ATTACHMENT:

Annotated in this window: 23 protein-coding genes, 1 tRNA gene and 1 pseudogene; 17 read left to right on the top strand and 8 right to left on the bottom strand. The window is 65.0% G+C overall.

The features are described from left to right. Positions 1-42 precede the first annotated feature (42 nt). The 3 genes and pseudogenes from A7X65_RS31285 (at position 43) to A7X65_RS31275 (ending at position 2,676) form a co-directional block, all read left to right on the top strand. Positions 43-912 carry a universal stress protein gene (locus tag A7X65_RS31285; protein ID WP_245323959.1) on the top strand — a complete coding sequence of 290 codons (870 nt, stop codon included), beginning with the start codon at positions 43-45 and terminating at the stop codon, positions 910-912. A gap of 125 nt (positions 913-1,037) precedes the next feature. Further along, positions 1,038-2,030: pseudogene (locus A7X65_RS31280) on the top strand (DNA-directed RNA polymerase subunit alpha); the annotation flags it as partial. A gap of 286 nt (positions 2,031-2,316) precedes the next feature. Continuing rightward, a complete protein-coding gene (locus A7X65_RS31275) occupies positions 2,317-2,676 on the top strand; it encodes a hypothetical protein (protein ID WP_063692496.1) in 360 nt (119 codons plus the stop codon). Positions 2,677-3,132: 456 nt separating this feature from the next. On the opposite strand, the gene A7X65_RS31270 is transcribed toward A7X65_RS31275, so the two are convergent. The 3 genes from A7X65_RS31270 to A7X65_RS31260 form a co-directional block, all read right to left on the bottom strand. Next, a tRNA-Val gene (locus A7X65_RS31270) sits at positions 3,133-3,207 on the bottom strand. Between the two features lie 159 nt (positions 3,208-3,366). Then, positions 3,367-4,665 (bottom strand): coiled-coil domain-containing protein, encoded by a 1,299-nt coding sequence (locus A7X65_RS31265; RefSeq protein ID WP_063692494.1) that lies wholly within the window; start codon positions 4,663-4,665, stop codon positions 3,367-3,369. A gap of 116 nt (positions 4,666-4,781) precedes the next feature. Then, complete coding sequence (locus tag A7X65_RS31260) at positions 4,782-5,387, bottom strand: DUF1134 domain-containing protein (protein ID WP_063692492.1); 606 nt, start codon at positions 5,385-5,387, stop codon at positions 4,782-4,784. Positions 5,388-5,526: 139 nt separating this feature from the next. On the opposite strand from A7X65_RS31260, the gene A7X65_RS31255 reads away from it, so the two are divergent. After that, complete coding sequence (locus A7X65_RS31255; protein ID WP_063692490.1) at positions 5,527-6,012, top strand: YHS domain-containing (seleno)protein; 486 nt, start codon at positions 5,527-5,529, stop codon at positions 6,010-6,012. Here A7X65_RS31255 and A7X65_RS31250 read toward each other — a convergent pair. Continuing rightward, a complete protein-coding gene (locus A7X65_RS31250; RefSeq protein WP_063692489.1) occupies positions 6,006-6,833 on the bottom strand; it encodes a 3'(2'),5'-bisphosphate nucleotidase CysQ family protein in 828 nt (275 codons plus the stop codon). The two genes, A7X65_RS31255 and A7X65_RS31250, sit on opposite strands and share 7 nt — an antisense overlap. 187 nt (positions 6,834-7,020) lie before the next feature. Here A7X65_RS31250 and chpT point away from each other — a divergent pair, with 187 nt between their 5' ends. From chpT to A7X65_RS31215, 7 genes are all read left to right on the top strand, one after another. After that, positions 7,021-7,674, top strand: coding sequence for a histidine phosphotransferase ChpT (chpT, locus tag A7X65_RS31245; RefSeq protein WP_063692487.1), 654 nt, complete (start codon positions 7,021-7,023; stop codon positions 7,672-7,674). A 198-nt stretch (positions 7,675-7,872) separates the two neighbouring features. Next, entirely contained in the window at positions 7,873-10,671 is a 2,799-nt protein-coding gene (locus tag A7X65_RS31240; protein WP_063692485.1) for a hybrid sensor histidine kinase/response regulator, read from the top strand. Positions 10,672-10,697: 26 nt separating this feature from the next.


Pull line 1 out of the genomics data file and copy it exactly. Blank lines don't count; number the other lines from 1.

Annotated in this window: 23 protein-coding genes, 1 tRNA gene and 1 pseudogene; 17 read left to right on the top strand and 8 right to left on the bottom strand. The window is 65.0% G+C overall.